• Samantha Albert, Moretti Collins, Tiara Cummings, Mary Ann Comunale

COVID-19 and Blood Clots: Why it is Safe to be Vaccinated

Updated: Jul 2, 2021


The Pause: Just when the vaccine rollout was picking up speed, the emergency brake was pulled on two vaccines. COVID-19 vaccinations with the Johnson and Johnson Inc. (J&J) and AstraZeneca (AZ) vaccines have recently been paused out of an abundance of caution while scientists investigated an extremely rare issue with blood-clotting events occurring in some people who received these vaccines. The vaccines are similar in that they both use a viral vector platform (EEE). The J&J vaccine is available in the US and the UK, but the US Food and Drug Administration (FDA) has not yet authorized the use of the AZ vaccine in the US. To date, there have been no reported cases of blood clotting reported in people who have received COVID-19 vaccines by Pfizer Inc./BioNTech SE or Moderna Inc, both of which use an mRNA platform.


The Investigation: As of the 21st of April, approximately 8 million doses of the J&J vaccine were administered in the US, and 15 cases have been reported (all in women) of a rare blood-clotting event, resulting in 3 deaths. In a joint effort, the FDA and the CDC examined the cases of cerebral (brain) venous sinus thrombosis (blood clotting)—a type of stroke that occurs in about 2-14 in a million people each year and is usually linked to an infection that stimulates an autoimmune event. What is different in the J&J vaccine cases is that it occurs together with thrombocytopenia (a condition that in which a person has a low platelet count). These two factors together have been identified as the “pattern” seen in these vaccine-related cases. This phenomenon can occur without vaccination but is so rare that there is no available data to establish a background level of cases. The vaccine-related cases have occurred at a rate of less than 2 in a million people vaccinated with the J&J vaccine. The European Medicines Association (EMA) has reported similar findings with the use of the AZ vaccine, with 10 cases reported in a million doses administered.


Patient Awareness: What should patients know? Anyone experiencing any of these symptoms within 3 weeks of being vaccinated with the J&J or AZ vaccines should see their physician immediately:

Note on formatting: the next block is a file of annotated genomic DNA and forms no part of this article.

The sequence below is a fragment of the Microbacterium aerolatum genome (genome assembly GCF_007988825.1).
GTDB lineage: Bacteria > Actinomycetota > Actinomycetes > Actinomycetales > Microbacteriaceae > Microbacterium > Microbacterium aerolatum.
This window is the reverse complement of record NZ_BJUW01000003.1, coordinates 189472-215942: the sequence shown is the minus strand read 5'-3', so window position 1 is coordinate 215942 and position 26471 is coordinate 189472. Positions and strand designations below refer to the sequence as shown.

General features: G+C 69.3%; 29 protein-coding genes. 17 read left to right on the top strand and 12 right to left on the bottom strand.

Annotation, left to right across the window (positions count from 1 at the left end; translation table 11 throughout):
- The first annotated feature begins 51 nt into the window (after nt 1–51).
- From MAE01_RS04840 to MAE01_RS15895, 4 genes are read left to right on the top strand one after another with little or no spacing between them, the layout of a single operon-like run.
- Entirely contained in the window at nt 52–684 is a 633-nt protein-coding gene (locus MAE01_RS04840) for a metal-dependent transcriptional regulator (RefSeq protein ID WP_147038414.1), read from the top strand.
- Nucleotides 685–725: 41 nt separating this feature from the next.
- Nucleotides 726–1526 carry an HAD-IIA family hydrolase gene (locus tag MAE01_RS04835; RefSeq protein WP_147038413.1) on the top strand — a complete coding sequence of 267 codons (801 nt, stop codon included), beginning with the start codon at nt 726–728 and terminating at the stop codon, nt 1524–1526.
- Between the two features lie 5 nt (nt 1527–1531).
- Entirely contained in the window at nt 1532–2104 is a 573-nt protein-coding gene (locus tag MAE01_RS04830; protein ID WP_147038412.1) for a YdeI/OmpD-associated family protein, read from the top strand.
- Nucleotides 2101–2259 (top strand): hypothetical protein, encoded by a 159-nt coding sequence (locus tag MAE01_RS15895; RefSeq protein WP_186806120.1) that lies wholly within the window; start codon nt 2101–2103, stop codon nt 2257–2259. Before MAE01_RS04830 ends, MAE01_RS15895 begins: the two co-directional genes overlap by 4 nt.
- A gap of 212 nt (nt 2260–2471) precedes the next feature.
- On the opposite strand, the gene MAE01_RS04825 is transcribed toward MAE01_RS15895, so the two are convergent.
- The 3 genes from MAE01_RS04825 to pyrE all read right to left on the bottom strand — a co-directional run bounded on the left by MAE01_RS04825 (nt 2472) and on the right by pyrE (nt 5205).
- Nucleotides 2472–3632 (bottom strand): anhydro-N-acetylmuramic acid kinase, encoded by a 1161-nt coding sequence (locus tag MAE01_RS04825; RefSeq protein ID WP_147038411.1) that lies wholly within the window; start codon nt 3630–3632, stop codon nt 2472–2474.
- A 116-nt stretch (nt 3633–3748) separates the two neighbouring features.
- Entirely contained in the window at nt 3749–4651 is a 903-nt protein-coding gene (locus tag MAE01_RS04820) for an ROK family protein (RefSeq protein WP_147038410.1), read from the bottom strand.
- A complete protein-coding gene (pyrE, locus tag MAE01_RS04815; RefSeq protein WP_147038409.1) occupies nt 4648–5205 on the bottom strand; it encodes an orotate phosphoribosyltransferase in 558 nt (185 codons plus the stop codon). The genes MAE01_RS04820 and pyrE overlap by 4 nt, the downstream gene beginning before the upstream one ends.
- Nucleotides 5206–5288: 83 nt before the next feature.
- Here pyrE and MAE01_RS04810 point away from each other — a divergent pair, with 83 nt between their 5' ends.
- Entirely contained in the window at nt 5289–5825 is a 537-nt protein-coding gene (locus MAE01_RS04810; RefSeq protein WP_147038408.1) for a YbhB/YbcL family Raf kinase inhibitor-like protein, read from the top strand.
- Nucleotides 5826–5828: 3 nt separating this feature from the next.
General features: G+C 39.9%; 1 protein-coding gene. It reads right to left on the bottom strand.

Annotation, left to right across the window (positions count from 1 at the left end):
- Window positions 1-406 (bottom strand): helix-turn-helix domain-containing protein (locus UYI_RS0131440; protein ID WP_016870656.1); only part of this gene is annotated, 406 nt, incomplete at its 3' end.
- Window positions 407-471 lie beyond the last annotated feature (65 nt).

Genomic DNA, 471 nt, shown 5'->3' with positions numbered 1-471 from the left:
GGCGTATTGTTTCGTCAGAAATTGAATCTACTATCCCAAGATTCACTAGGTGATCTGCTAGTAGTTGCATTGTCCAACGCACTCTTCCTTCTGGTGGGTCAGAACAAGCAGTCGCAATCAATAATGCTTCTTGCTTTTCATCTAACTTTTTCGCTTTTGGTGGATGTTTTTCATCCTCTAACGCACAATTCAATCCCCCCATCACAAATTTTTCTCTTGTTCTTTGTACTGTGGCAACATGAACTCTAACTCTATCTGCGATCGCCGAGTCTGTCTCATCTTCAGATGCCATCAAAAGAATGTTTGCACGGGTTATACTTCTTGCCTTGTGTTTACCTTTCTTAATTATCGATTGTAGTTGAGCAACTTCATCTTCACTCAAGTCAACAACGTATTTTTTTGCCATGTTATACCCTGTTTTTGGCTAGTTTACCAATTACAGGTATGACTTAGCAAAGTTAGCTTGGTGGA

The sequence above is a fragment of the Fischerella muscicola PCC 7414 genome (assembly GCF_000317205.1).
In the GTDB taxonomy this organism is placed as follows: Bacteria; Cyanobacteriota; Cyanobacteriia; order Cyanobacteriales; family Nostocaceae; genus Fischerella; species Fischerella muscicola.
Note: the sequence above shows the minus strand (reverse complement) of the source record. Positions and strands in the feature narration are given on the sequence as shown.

• Shortness of breath

  • Chest pain

  • Leg swelling

  • Stomach pain that persists

  • Severe headaches or blurred vision

  • Small blood spots at the vaccine injection site


Resolution: After a brief pause that allowed scientists and clinicians to examine the blood-clotting phenomena, both vaccines are currently deemed safe in their respective regions and available again for use. Regulators are citing that the benefits of vaccination far outweigh the potential risks. In the US, the CDC and FDA have thoroughly reviewed all cases and updated their recommendations, case reporting, and specific treatment guidelines. In Europe, the EMA reported on the 20th of April that the vaccines will come with a blood clot warning and has advised those under 30 years of age to receive an alternative vaccine. In addition, physicians now have a heightened awareness to look for symptoms in vaccinated patients.

 

Speaking Plainly:

  • The J&J and AZ vaccines are highly effective, extremely low risk, and safe to receive.

  • Anyone that experiences symptoms of blood clots after receiving any vaccine should call their doctor.

  • Physicians are aware of these rare occurrences and have been updated on treatment guidelines.

  • Those who are eligible should be vaccinated as soon as possible with the available vaccine.